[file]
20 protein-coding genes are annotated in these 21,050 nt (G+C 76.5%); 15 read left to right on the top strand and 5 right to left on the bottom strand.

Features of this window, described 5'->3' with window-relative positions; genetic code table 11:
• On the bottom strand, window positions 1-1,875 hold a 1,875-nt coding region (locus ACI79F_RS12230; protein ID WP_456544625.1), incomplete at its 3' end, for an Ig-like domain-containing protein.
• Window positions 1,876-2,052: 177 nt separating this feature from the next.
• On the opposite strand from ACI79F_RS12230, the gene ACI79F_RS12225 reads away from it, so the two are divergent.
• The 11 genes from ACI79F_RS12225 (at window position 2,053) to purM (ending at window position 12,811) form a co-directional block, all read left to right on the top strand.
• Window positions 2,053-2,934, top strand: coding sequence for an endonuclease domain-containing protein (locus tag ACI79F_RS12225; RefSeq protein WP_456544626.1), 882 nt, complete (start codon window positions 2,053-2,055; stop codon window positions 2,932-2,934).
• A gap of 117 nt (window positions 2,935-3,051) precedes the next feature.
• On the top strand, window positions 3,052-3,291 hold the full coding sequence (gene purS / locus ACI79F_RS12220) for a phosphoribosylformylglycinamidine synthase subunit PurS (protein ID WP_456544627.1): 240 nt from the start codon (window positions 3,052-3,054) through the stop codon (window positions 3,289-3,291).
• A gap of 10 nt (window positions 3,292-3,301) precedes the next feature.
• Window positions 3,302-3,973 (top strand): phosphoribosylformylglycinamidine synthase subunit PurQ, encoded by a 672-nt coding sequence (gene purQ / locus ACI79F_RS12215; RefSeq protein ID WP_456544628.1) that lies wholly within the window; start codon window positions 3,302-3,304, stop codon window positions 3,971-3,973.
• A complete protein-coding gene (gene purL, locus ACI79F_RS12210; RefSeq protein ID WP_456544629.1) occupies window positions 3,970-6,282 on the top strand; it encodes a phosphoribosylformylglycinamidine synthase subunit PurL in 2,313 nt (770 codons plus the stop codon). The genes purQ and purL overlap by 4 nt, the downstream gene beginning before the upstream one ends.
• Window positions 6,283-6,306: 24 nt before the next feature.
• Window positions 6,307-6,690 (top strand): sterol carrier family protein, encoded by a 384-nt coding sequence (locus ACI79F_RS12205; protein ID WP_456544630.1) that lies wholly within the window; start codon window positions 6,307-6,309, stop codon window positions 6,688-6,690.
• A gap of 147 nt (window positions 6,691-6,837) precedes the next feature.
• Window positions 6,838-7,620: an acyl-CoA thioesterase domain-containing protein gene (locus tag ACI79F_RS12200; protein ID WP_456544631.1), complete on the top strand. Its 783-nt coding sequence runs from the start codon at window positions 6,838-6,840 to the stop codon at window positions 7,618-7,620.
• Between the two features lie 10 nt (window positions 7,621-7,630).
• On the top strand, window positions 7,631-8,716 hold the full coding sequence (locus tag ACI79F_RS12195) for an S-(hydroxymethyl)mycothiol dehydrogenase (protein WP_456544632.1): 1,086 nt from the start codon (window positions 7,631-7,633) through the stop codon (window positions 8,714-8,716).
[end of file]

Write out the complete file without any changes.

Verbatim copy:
20 protein-coding genes are annotated in these 21,050 nt (G+C 76.5%); 15 read left to right on the top strand and 5 right to left on the bottom strand.

Features of this window, described 5'->3' with window-relative positions; genetic code table 11:
• On the bottom strand, window positions 1-1,875 hold a 1,875-nt coding region (locus ACI79F_RS12230; protein ID WP_456544625.1), incomplete at its 3' end, for an Ig-like domain-containing protein.
• Window positions 1,876-2,052: 177 nt separating this feature from the next.
• On the opposite strand from ACI79F_RS12230, the gene ACI79F_RS12225 reads away from it, so the two are divergent.
• The 11 genes from ACI79F_RS12225 (at window position 2,053) to purM (ending at window position 12,811) form a co-directional block, all read left to right on the top strand.
• Window positions 2,053-2,934, top strand: coding sequence for an endonuclease domain-containing protein (locus tag ACI79F_RS12225; RefSeq protein WP_456544626.1), 882 nt, complete (start codon window positions 2,053-2,055; stop codon window positions 2,932-2,934).
• A gap of 117 nt (window positions 2,935-3,051) precedes the next feature.
• On the top strand, window positions 3,052-3,291 hold the full coding sequence (gene purS / locus ACI79F_RS12220) for a phosphoribosylformylglycinamidine synthase subunit PurS (protein ID WP_456544627.1): 240 nt from the start codon (window positions 3,052-3,054) through the stop codon (window positions 3,289-3,291).
• A gap of 10 nt (window positions 3,292-3,301) precedes the next feature.
• Window positions 3,302-3,973 (top strand): phosphoribosylformylglycinamidine synthase subunit PurQ, encoded by a 672-nt coding sequence (gene purQ / locus ACI79F_RS12215; RefSeq protein ID WP_456544628.1) that lies wholly within the window; start codon window positions 3,302-3,304, stop codon window positions 3,971-3,973.
• A complete protein-coding gene (gene purL, locus ACI79F_RS12210; RefSeq protein ID WP_456544629.1) occupies window positions 3,970-6,282 on the top strand; it encodes a phosphoribosylformylglycinamidine synthase subunit PurL in 2,313 nt (770 codons plus the stop codon). The genes purQ and purL overlap by 4 nt, the downstream gene beginning before the upstream one ends.
• Window positions 6,283-6,306: 24 nt before the next feature.
• Window positions 6,307-6,690 (top strand): sterol carrier family protein, encoded by a 384-nt coding sequence (locus ACI79F_RS12205; protein ID WP_456544630.1) that lies wholly within the window; start codon window positions 6,307-6,309, stop codon window positions 6,688-6,690.
• A gap of 147 nt (window positions 6,691-6,837) precedes the next feature.
• Window positions 6,838-7,620: an acyl-CoA thioesterase domain-containing protein gene (locus tag ACI79F_RS12200; protein ID WP_456544631.1), complete on the top strand. Its 783-nt coding sequence runs from the start codon at window positions 6,838-6,840 to the stop codon at window positions 7,618-7,620.
• Between the two features lie 10 nt (window positions 7,621-7,630).
• On the top strand, window positions 7,631-8,716 hold the full coding sequence (locus tag ACI79F_RS12195) for an S-(hydroxymethyl)mycothiol dehydrogenase (protein WP_456544632.1): 1,086 nt from the start codon (window positions 7,631-7,633) through the stop codon (window positions 8,714-8,716).